They contain a high amount of sugar called raffinose (also found in beans). This complex sugar cannot be completely digested, so it passes into the intestine, where bacteria also breaks down food. This produces the smelly gas we associate with sprouts; even a small amount can make your dog clear the room! However, trapped wind can be extremely painful, so if you notice your dog looking bloated after eating Brussels sprouts, you may end up needing to contact your vet for help.

Too many sprouts can cause digestive upset such as diarrhea alongside flatulence, but sprouts shouldn’t cause any other effects if served plain, and in small amounts. If you’re concerned that your dog seems uncomfortable, you should contact your veterinarian; otherwise, you can rest assured that discomfort and flatulence are the only side effects your dog can get from eating plain Brussels Sprouts, as they’re non-toxic.

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How Many Brussels Sprouts Can My Dog Eat?

There isn’t a recommended guideline for how many Brussels Sprouts your dog can eat, but it’s safe to say you should only feed them as an occasional treat. You should notify your veterinarian first if you plan to give your dog new foods, such as Brussels Sprouts, especially if your dog has any health concerns.

A small serving of around three Brussels Sprouts is enough for your dog to reap the health benefits without risking too much digestive upset in most cases, but always start off by introducing a small portion first to gauge your dog’s reaction!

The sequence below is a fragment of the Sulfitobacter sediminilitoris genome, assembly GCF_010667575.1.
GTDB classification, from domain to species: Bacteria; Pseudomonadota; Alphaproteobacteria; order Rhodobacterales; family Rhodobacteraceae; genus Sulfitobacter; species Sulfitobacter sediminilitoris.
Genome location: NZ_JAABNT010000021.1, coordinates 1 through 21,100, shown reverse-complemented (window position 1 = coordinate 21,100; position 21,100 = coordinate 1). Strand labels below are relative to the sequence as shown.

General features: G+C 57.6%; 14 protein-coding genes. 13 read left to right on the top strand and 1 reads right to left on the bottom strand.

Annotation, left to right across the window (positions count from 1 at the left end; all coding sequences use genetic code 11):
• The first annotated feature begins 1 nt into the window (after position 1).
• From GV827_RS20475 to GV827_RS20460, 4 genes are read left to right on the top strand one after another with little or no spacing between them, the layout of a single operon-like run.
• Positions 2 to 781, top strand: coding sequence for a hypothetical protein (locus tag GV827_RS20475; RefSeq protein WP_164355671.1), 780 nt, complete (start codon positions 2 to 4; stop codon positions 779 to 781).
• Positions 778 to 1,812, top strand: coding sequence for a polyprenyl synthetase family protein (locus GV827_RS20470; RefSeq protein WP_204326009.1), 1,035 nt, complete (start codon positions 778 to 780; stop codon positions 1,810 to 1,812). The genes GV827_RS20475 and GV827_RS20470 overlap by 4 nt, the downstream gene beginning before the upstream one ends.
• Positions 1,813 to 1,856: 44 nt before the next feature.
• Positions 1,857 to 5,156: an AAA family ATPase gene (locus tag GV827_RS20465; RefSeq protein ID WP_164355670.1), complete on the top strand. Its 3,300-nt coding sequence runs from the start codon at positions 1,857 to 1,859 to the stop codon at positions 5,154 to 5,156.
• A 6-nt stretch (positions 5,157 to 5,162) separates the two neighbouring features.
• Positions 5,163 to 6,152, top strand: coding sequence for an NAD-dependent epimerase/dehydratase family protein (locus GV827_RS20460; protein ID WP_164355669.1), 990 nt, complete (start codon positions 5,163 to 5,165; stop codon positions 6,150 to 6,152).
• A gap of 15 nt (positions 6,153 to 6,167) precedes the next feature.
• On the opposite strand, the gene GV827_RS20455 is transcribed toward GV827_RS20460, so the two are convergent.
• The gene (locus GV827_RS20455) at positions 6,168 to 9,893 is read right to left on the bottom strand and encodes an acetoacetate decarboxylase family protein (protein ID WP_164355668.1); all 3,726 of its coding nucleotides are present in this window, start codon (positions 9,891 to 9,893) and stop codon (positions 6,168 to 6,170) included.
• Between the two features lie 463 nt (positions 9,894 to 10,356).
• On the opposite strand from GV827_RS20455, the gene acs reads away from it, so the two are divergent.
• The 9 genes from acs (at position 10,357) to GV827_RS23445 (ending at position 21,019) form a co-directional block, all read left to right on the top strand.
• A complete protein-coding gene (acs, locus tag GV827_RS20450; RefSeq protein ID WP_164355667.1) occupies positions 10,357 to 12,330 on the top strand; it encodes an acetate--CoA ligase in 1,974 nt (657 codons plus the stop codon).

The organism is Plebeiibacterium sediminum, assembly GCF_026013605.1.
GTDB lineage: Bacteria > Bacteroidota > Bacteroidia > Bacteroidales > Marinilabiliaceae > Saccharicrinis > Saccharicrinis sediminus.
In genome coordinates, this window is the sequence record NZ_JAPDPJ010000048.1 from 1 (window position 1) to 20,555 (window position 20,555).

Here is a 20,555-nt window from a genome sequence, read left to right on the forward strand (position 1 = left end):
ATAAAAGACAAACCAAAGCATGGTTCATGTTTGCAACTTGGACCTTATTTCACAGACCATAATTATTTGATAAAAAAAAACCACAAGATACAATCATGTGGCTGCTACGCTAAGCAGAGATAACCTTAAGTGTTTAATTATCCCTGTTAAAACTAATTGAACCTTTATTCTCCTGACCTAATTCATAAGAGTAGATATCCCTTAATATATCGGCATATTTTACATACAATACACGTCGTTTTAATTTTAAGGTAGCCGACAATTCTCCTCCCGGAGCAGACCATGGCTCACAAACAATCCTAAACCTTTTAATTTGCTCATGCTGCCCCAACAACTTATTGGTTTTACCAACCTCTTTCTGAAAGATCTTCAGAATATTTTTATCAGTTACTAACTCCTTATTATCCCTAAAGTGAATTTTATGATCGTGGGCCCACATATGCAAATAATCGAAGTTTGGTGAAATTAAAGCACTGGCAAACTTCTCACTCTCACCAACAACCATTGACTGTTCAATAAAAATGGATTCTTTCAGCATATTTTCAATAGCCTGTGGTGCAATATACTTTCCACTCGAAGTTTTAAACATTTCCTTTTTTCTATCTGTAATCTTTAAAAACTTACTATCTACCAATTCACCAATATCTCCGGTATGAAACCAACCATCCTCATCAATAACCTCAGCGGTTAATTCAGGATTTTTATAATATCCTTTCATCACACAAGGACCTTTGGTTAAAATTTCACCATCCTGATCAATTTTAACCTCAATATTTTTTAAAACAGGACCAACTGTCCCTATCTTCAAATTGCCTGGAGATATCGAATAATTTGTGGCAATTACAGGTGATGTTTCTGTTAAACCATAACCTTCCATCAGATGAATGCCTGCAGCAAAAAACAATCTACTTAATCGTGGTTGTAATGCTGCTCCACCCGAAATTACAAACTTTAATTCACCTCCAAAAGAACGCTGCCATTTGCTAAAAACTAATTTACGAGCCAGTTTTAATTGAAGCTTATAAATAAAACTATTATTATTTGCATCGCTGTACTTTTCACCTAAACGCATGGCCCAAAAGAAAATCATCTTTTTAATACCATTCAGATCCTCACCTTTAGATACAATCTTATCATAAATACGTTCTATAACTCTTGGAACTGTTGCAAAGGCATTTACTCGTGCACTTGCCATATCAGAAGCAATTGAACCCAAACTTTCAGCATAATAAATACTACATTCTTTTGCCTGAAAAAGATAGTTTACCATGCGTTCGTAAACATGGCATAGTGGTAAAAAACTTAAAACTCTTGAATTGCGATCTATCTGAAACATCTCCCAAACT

close up of brussels sprouts
Photo Credit: matthiasboeckel, Pixabay

How Can I Safely Prepare Brussels Sprouts for My Dog?

You should cook Brussels Sprouts before giving them to your pup, as they’ll be too hard to digest if given raw. Brussels Sprouts can be boiled, steamed, or baked; steaming is the best way to prepare them for your dog since they retain the most nutrients. Make sure you only serve Brussels Sprouts to your dog if they’re plain and unseasoned.

Many people enjoy their Brussels sprouts cooked with butter and bacon, presumably because this stops them tasting of sprouts and makes them taste of butter and bacon! But this tasty modification should never be served to your dog as it will likely cause digestive problems such as diarrhea and vomiting due to the higher fat content. This is particularly important for dogs on a diet or those with health problems such as pancreatitis.

Never serve your dog Brussels Sprouts if they’ve been cooked with onions or garlic, as these allium plants are toxic to dogs even in small amounts and can cause serious illness if ingested.

Cutting the Brussels Sprouts into bite-sized quarters can prevent choking (particularly in smaller dogs). Make sure to wash the spouts thoroughly before cooking them for your pup, and don’t serve the tough stems if you have them.

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Final Thoughts

Brussels Sprouts are a healthy treat for your dog in moderation, and they provide several vitamins and minerals. Cooking a few Brussels Sprouts as a treat can benefit your dog as long as they’re plain, but avoid giving them too many because Brussels Sprouts contain sugar that causes lots of gas!

Too many sprouts can cause excessive flatulence, digestive upset, and diarrhea, and sticking to around three per serving maximum is best. Always confirm that any new foods are okay to give to your dog before serving them since they may be unsuitable for dogs with certain medical conditions.

Featured Photo Credit: Free-Photos, Pixabay